The total population of lion in the Karoo National Park has been increased from the initial amount of 8 lions in 2010 to 10 in 2013. The 2 additional lions were translocated from Kgalagadi Transfrontier National Park. This introduction of 2 new males was to prevent inbreeding and to increase genetic diversity, as well as to restore the natural predator-prey functioning.
Lions had previously been reintroduced to the Park after being absent for a while and this act has led to an increase in tourist interest and kept the unnaturally numbers of certain herbivores at bay.
Speaking on behalf of South African National Parks (SANParks) executive management, Dr. Nomvuselelo Songelwa made the announcement at an event held today to commemorate 30 years of the Park's existence after its proclamation on 12 September 1979.
"The introduction of lions will bring back a historically-occurring species to the Great Karoo ecosystem," said Songelwa.
Songelwa added that the introduction would take place in the first half of 2010 once measures had been put in place to ensure the safety of visitors walking around the Park's rest camp. The decision had been made after careful consideration of the viability of introducing this top predator, taking into account the numbers of prey species most likely to be targeted by lions in the Park.
Truman Prince, Executive Mayor of the Central Karoo District Municipality, opened the celebrations with a welcome speech. Prince pledged the full support of the district and local municipality for Park conservation initiatives in general, as well as a specific fencing issue delaying the full completion of the Park's predator-proof fencing.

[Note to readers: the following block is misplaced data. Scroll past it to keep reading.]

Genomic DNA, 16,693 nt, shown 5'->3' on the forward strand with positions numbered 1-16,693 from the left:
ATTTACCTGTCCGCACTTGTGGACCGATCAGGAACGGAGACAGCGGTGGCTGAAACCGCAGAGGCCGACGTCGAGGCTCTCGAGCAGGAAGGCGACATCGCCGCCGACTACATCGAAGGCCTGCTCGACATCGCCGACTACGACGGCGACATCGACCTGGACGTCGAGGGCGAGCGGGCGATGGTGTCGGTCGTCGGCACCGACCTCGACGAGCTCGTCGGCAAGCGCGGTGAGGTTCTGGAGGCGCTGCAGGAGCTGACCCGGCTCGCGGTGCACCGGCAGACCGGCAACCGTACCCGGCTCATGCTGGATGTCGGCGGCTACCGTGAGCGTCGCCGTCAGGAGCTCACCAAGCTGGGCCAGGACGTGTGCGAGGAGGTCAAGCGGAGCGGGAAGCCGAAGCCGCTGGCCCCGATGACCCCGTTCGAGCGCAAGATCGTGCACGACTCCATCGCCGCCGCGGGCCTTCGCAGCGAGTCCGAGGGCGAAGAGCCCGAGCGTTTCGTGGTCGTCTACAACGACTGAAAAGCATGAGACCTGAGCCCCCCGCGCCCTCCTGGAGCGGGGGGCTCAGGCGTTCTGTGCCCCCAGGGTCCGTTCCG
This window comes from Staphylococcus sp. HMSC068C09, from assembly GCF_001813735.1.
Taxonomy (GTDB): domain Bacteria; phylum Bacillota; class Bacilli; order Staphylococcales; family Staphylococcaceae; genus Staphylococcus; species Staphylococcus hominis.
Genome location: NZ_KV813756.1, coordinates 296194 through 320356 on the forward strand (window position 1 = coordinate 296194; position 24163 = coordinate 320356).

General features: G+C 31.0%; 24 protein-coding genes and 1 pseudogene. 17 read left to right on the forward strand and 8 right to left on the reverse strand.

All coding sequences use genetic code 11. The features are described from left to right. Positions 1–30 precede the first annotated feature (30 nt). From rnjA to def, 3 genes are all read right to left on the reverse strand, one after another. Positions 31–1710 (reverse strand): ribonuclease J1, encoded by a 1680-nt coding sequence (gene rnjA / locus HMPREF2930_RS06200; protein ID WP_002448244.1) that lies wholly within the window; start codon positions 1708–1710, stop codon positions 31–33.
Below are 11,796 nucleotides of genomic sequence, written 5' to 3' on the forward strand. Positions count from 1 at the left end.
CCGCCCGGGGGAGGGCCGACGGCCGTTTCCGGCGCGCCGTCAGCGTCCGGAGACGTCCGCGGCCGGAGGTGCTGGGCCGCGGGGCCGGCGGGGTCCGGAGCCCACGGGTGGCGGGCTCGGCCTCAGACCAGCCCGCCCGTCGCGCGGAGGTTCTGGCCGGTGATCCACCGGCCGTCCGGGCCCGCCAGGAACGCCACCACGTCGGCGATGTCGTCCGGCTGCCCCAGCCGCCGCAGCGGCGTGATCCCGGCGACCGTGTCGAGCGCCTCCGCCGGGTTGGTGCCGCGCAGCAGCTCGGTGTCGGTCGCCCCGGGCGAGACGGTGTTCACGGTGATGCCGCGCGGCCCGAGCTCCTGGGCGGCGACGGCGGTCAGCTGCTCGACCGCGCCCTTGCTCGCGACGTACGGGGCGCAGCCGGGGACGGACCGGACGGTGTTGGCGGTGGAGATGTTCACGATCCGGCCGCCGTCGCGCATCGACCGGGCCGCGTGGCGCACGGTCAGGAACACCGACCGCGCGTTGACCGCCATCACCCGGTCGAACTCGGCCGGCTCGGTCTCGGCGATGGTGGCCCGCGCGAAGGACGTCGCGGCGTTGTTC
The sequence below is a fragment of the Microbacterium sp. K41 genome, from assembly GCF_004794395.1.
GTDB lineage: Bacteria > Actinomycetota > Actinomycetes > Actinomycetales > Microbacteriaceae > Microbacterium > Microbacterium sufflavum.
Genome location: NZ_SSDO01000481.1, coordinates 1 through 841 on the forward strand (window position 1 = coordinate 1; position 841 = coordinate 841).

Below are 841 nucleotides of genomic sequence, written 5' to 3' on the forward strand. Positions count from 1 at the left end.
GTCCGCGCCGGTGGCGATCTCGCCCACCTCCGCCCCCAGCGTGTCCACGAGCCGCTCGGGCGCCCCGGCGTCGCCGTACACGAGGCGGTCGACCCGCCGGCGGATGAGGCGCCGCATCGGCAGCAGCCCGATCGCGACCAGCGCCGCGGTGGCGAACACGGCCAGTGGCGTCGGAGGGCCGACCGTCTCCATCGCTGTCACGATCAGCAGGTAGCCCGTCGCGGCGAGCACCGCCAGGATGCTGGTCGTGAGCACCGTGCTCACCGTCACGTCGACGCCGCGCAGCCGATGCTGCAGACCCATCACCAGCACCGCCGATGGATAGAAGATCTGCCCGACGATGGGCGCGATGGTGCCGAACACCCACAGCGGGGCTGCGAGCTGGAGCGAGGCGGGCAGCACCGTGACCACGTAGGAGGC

Upon receiving a Kuduzela from the Park manager, Prince – an executive member of the South African Football Association - declared that he would put it into use at Bafana Bafana's next match against Japan.
Beaufort West Executive Mayor, Juliet Jonas, highlighted the contribution to the Park's existence by the local community which commenced in 1976 with the donation of communal land to form the core of the Park prior to proclamation.
Jonas also expanded on the role that national parks play, saying: "Like the Karoo National Park, all national parks lie at the centre of our South African character. They reflect and strengthen our sense of place; they protect and support our unmatched biodiversity and increasingly, they anchor growth, job creation and hope through tourism for our communities."
SANParks regional manager, Lucius Moolman, declared that the cooperation with and support from local government was "the best experienced by any national park in the country".
Mzwandile Mjadu, Karoo National Park Manager, expanded on the major developments and achievements in the Park over the 30 years of its existence.
Highlights included the opening of the Park's rest camp in 1989, the opening of SANParks first-ever 4x4 trail in 1992 and the opening of the first Braille fossil trail in the world in 1994.
More recent developments of tourist facilities include the opening of the Interpretive Centre in 2005, Bulkraal picnic site and swimming pool in 2006 and Grantham Environmental Education Centre and in 2008. New 4x4 eco-trails and overnight facilities were opened earlier this year.
Mjadu praised the Karoo National Park management and staff over the years for their dedication and service to SANParks, saying this is what had led the Park to its current success.
Testament to the improvements in tourism facilities is the increase in visitor numbers by 26% and an increase in accommodation unit occupancy by 5% over six months.
Karoo National Park's rangers put on a parade to demonstrate their skills while the Park's choir entertained guests with a few songs.